It wasn’t until I was in college that I was finally diagnosed with OCD. After a particularly difficult experience, I finally broke down and decided that I needed help. I met for the first time with a psychiatrist. He was very kind and knowledgeable. He asked me questions too. He made many puzzling faces throughout, but finally, he smiled. “Megan, do you sometimes feel the need to perform a behavior that you can’t explain the reasoning behind?” I didn’t know what he was referring to at first, but he continued, “I have heard people say that they breathe a certain way, or touch their hair in a certain way as a means for relieving some of these intense urges, compulsions.” It hit me then. He’s describing me! I told him that yes, I did and I told him some of the routines that I performed daily, such as intense hand washing, taking a shower immediately when I return home, and never eating anything with my hands, fist clenching, and symmetrical touching.
The session came to an end and he told me that he strongly felt he knew where my symptoms came from: OCD. He told me all about the disorder, the symptoms, what can be done to relieve them, and the biological components of the disorder. I shook his hand, left, and made a second appointment at the front desk. The second appointment would be my introduction into therapy and medication.
Since that time, I feel I’ve come a long way. I don’t advocate medication for everyone, but for me it has taken the edge off of my OCD quite a bit. I no longer feel as stressed throughout the day. I’m calmer, more relaxed and can actually talk myself through difficult situations, something that was previously impossible for me. Don’t get me wrong, I still have difficult days, but life has gotten easier.
Blogging has also been somewhat of a release for me. I’ve met so many others who struggle just like me and it has been beyond rewarding to share information, experiences, and offer up encouragement to one another. My blog has helped me to express myself through writing. I’ve come to enjoy sharing poetry and my amateur attempts at photography, but the encouragement I receive is therapeutic in a way.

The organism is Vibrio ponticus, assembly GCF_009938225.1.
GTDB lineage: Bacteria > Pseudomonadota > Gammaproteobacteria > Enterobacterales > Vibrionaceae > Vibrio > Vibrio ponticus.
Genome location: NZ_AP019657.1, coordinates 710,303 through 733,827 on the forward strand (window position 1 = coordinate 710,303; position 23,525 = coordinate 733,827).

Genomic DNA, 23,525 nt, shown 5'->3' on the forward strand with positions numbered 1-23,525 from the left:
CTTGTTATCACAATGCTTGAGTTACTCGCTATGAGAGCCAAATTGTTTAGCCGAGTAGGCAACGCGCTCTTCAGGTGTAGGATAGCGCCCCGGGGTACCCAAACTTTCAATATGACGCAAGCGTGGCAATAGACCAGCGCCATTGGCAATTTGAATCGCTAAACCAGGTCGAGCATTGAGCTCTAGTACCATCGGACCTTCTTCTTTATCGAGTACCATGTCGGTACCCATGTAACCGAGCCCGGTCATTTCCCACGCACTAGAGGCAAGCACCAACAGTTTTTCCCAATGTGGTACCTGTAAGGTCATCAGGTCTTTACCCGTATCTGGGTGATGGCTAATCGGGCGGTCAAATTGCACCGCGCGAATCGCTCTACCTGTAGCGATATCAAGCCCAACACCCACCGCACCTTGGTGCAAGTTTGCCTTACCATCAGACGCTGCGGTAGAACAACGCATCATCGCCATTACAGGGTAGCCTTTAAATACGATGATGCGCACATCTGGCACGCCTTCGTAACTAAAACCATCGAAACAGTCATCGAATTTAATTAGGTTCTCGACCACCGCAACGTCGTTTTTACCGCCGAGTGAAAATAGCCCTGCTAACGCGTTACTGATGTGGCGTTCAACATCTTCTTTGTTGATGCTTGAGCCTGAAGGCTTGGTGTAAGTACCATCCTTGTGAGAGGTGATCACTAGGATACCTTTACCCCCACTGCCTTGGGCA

I’m no longer the frightened, shy, and somewhat “odd” child, but I’m a thriving adult living on my own and working toward conquering mental illness. At my lowest, I came out of the dark and rose to find the light. There is always hope. Never give up.
My Media Suggestions
National Alliance on Mental Illness (NAMI)
This is such a great resource because it not only introduces mental illness to those who are unfamiliar with it, but it also provides links to resources for those seeking help. I used it myself when I first sought professional advice.
Black Box Warnings
This is such a great site for sharing experiences with mental illness as well as learning from firsthand accounts of having mental illness or living with someone with mental illness.
Girl, Interrupted by Susanna Kaysen
This book is a phenomenal firsthand account of life in a psychiatric hospital and the author’s incredible journey through mental illness.
The War in My Brain (Megan’s blog)